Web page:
identifying information. ECF No. 17. Alston missed the July
5th deadline to file a response to Ourisman's motion to
dismiss. On July 6, 2016, Alston filed a Motion to File a
Response Out of Time, and attached a proposed response to
that motion. ECF No. 19. Because Ourisman has suffered no
prejudice from Alston's day-late filing, the Court will
grant Alston's Motion to File a Response Out of Time and
consider his response. For the following reasons,
Ourisman's motion to dismiss will be granted.
Plaintiff's amended complaint will be dismissed without
prejudice, providing him one final opportunity to amend his
complaint to cure its defects, if possible.
STANDARD OF REVIEW
purpose of a motion to dismiss under Rule 12(b)(6) is to test
the sufficiency of the complaint. Presley v. City of
Charlottesville, 464 F.3d 480, 483 (4th Cir. 2006). A
complaint need only satisfy the standard of Rule 8(a), which
requires a “short and plain statement of the claim
showing that the pleader is entitled to relief.”
Fed.R.Civ.P. 8(a)(2). “Rule 8(a)(2) still requires a
‘showing, ' rather than a blanket assertion, of
entitlement to relief.” Bell Atl. Corp. v.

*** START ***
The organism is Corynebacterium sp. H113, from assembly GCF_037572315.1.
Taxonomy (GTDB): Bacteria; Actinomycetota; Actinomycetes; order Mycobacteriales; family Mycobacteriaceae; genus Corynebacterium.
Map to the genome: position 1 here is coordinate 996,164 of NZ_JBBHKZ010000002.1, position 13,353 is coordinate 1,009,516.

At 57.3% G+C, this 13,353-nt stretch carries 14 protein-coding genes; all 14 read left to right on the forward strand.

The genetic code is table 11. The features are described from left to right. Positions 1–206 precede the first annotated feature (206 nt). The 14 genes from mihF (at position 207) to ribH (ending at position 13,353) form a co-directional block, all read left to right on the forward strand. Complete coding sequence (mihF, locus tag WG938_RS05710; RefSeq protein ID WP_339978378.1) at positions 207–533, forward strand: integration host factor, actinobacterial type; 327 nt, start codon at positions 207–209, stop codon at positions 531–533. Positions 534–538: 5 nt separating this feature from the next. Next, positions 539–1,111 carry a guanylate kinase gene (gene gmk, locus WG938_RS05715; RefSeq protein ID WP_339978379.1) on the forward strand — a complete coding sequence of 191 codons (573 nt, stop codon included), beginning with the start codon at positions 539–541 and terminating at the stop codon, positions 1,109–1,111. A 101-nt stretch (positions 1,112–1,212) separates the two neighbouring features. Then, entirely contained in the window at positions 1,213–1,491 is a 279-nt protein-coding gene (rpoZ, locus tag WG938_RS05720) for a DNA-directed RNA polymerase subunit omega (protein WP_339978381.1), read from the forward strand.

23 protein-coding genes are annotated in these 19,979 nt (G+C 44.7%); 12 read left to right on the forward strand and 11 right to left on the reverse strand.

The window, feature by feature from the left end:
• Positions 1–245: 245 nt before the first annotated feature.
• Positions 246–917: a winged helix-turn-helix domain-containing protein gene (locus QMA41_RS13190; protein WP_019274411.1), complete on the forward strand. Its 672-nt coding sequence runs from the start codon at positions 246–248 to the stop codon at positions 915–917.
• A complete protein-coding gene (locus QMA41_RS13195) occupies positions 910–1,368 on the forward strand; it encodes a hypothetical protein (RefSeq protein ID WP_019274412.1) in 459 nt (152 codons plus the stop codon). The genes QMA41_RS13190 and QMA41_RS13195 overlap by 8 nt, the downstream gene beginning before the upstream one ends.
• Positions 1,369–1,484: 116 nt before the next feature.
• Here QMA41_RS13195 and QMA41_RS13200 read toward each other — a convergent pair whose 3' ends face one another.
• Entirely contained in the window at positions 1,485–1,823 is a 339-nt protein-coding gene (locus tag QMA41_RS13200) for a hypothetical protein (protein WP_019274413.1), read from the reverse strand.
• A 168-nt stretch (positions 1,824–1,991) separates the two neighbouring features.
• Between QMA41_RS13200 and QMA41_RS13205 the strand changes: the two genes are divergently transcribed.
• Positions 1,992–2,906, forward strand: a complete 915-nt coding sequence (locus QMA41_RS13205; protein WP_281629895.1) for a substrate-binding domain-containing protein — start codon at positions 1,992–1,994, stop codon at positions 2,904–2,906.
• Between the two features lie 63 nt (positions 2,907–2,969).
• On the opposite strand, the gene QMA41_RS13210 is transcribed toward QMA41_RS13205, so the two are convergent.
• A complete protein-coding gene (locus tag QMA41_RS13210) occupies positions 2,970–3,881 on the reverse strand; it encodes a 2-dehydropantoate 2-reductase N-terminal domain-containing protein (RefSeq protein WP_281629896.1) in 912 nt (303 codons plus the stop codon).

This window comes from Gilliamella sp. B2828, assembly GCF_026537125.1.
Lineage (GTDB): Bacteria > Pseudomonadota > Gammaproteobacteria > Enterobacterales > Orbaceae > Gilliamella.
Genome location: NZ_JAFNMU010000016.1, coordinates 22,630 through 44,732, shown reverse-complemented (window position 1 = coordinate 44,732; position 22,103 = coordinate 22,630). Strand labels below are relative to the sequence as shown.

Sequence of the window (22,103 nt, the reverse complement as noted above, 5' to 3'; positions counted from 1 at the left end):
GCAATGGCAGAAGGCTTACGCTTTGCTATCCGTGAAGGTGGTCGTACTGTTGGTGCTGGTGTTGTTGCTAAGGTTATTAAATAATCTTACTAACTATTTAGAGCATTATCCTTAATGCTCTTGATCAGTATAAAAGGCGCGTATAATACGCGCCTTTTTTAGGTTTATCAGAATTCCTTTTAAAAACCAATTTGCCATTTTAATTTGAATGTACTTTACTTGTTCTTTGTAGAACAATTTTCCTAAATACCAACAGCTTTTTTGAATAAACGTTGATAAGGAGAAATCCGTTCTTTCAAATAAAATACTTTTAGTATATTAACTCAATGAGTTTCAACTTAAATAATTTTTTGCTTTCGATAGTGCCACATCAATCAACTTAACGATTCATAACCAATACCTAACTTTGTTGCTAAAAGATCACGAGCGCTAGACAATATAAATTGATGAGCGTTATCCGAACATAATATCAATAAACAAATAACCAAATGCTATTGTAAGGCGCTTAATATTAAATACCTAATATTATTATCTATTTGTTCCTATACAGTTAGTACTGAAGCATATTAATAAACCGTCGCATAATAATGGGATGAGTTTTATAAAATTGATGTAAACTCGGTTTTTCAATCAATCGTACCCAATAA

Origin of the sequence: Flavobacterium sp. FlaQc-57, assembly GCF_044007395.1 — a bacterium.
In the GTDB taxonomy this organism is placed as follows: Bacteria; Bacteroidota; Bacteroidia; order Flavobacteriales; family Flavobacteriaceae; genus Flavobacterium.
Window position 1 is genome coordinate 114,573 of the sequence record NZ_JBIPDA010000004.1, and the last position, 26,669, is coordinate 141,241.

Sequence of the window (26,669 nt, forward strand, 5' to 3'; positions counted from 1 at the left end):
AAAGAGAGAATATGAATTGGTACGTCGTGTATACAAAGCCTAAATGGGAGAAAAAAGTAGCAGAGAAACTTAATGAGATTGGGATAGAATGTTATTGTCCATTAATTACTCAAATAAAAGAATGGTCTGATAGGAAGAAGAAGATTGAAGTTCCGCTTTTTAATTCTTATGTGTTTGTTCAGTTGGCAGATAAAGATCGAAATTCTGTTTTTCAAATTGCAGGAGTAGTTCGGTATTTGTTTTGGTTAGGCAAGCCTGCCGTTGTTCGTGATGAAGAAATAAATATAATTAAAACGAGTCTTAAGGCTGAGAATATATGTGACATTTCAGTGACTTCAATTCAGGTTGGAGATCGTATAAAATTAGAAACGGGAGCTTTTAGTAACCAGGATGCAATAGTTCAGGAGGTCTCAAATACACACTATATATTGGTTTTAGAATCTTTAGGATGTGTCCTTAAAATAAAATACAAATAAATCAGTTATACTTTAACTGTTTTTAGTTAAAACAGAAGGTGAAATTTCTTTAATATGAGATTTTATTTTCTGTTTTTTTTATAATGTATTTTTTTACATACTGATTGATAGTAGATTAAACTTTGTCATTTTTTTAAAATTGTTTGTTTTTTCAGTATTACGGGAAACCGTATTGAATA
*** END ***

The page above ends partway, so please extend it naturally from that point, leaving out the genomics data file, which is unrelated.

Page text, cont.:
Twombly, 550 U.S. 544, 555 n.3 (2007). That showing must
consist of more than “a formulaic recitation of the
elements of a cause of action” or “naked
assertion[s] devoid of further factual enhancement.”
Ashcroft v. Iqbal, 556 U.S. 662, 678 (2009)
stage, all well-pleaded allegations in a complaint must be
considered as true, Albright v. Oliver, 510 U.S.
266, 268 (1994), and all factual allegations must be
construed in the light most favorable to the plaintiff,
see Harrison v. Westinghouse Savannah River Co., 176
F.3d 776, 783 (4th Cir.1999) (citing Mylan Labs., Inc. v.
Matkari, 7 F.3d 1130, 1134 (4th Cir. 1993)). In
evaluating the complaint, unsupported legal allegations need
not be accepted. Revene v. Charles Cnty.
Comm'rs, 882 F.2d 870, 873 (4th Cir. 1989). Legal
conclusions couched as factual allegations are insufficient,
Iqbal, 556 U.S. at 678, as are conclusory factual
allegations devoid of any reference to actual events.
United Black Firefighters v. Hirst, 604 F.2d 844,
847 (4th Cir. 1979); see also Francis v. Giacomelli,
588 F.3d 186, 193 (4th Cir. 2009); Wag More Dogs, LLC v.
Cozart, 680 F.3d 359, 365 (4th Cir. 2012)
(“Although we are constrained to take the facts in the
light most favorable to the plaintiff, we need not accept
legal conclusions couched as facts or unwarranted inferences,
unreasonable conclusions, or arguments.” (internal
quotation marks omitted)). Ultimately, a complaint must
“‘permit the court to infer more than the mere
possibility of misconduct' based upon ‘its judicial
experience and common sense.'” Coleman v. Md.
Court of Appeals, 626 F.3d 187, 190 (4th Cir. 2010)
(quoting Iqbal, 556 U.S. at 679).
pro se pleadings are liberally construed and held to a less
stringent standard than pleadings drafted by lawyers.